Carnivale started yesterday afternoon in Fort de France, and will continue through Ash Wednesday. The schedule of events is complex and interesting — everything from children dressed up as little devils on ‘Red Day’ to ‘Unilikely Couples’ on Wedding Day. I think Ash Wednesday is a Black and Red day, when a relic of King Vaval, the devil, will be paraded around and then symbolically buried for the start of Lent.
The parade on Saturday was like a pre-game event. It began with locals carrying colorful umbrellas and walking/dancing to loud drumming. It got us all in the mood!
Two years ago we were here in February, but it was not yet Carnivale. People were getting ready, though. The fabric store wares were spilling out into the street, and the fabrics were all garish, glittery yardages geared for making the most outlandish costumes.
I happened to wade/paw my way through the bolts to the back of one particular store, where I found beautiful printed linens from France. I hope to find a similar treasure this year….. I did not remember where the shop is located, but I have now managed to stumble on it twice, and lose it again. I hope I can find it one more time tomorrow morning when the shops will be open only for the morning. No pressure!
Some of the bystanders in yesterday’s opening parade were as interesting as the participants! Perhaps this little lady bug will be part of the childrens “red day.” I saw this gold sequined fabric in a number of shops.
Drumming factors heavily in these parades, and for several days prior we heard various groups practicing. It’s hard not to get in the mood when these wonderful rhythms are pulsing and vibrating through the city!
There were costumed dancers to accompany every drum corps (do you think that’s what they call themselves? Nah….), and plenty of spectators joined in the dancing too. Tutus came in all colors, sizes, and lengths.
There were queens of every conceivable type. I think this lovely woman must be queen of Fort de France for Carnivale.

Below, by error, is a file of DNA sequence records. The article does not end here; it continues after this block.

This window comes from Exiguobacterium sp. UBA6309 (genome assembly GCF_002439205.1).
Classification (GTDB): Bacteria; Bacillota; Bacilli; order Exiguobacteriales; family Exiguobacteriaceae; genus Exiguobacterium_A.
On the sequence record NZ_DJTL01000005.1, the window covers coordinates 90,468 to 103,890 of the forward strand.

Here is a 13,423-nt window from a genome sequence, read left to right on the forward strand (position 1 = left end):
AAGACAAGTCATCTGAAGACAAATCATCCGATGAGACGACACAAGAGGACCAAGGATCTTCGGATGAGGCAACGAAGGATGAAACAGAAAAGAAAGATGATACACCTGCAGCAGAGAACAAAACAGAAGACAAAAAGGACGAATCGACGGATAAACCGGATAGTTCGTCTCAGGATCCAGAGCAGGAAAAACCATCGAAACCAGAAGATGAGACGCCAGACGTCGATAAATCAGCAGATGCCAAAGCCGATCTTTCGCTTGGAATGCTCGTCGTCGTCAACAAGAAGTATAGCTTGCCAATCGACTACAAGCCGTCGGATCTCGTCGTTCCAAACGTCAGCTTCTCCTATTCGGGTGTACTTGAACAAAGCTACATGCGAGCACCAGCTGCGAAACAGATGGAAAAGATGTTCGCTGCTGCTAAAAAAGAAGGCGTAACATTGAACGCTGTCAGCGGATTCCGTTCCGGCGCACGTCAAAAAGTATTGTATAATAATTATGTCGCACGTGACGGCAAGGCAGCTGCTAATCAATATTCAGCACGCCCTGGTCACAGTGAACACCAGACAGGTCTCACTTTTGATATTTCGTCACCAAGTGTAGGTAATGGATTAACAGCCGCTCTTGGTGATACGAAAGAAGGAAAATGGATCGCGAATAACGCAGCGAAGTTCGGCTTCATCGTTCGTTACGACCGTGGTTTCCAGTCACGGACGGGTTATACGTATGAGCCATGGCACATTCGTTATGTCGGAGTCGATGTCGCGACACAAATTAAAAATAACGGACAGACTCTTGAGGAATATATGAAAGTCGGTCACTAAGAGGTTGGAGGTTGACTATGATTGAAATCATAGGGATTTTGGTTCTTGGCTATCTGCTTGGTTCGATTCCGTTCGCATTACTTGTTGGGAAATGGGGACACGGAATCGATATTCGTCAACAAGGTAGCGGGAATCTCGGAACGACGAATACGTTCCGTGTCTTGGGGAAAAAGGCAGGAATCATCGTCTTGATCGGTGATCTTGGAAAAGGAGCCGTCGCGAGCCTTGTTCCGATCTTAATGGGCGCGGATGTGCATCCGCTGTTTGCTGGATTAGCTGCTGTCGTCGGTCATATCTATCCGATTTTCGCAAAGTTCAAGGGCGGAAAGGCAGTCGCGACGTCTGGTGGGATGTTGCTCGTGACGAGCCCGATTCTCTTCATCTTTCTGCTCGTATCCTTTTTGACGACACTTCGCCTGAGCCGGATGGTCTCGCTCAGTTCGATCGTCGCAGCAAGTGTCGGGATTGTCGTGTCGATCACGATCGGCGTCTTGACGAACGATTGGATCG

The Coconut Queen….actually, I believe her banner reads Dauphine for next year’s Queen of Fort de France. Madras is the traditional fabric for all these islands.
There were lots of other queens too…. here is a tiny bride. Perhaps her ‘dauphine’ title suggest that she will be a bride in some future Carnivale….perhaps in 3 more years. I wonder if they pick these queens so long ahead of time so there is plenty of time to make these incredible dresses. I’m just conjecturing.
In the realm of beauty queens there were quite a few categories. I believe this beauty’s sash reads “queen of the north.” What beautiful young women, all. And the dress…it has hand drawn images, carefully placed
I’m not sure what this woman represented, but what a great costume!
Not all the women were young. Here’s a woman of a certain age, looking elegant as ever. I could not read all of her sash– perhaps queen mother of St. Lucia.
There were two children’s groups. One had children dressed in stereotypical Native American costumes–although this photo of the first row does not show that as well as the next several rows of chidlren– riding tiny ponies. They were adorable. Comically, they were followed by several older children carrying shovels and a one large garbage can in case of droppings.
The cutest children’s group was a drum corps. They seem to be elementary school aged children. Some played lengths of large bamboo while others played bongos and small drums. Their headdresses were the most fun! Can you see the bongos on their heads?
Even better than wearing a bongo on your head might be wearing a cage with a parrot inside! Do you think the kids quarreled over got to wear the caged birds? Do you think moms and grandmoms had fun making these? — though I certainly don’t want to assume that only women could make these fun accessories. Some men could have had a hand in these great headdresses!
Then there was a group I have dubbed The Grandmothers. Enjoy their ageless beauty, and most of all, their grace! I wish I could show you how they danced their way down the street.
And my favorite, the Queen Mother of Fort de France.
Tomorrow, Shrove Sunday, is the beginning of the true celebrations. It’s the day for all colors. And it’s King Vaval who will be buried on Ash Wednesday. Monday and Tuesday are called the ‘fat days,’ Lundi Gras and Mardi Gras. Who knew? Here is a rather clumsy Google translation of the day:
The Shrove Sunday is the first day of the carnival celebration. This day is open to all follies and everyone puts on the disguise of their choice. A richness and a creativity are mixed then in the various parades, thanks to the freedom left to each one, to show his imagination. This day is characterized precisely by the variety of colors. It is also the day when King Vaval, a giant puppet made for weeks, will be presented in total secrecy. He will take the lead in the procession and will be promoted until Ash Wednesday.
I’m looking forward to it!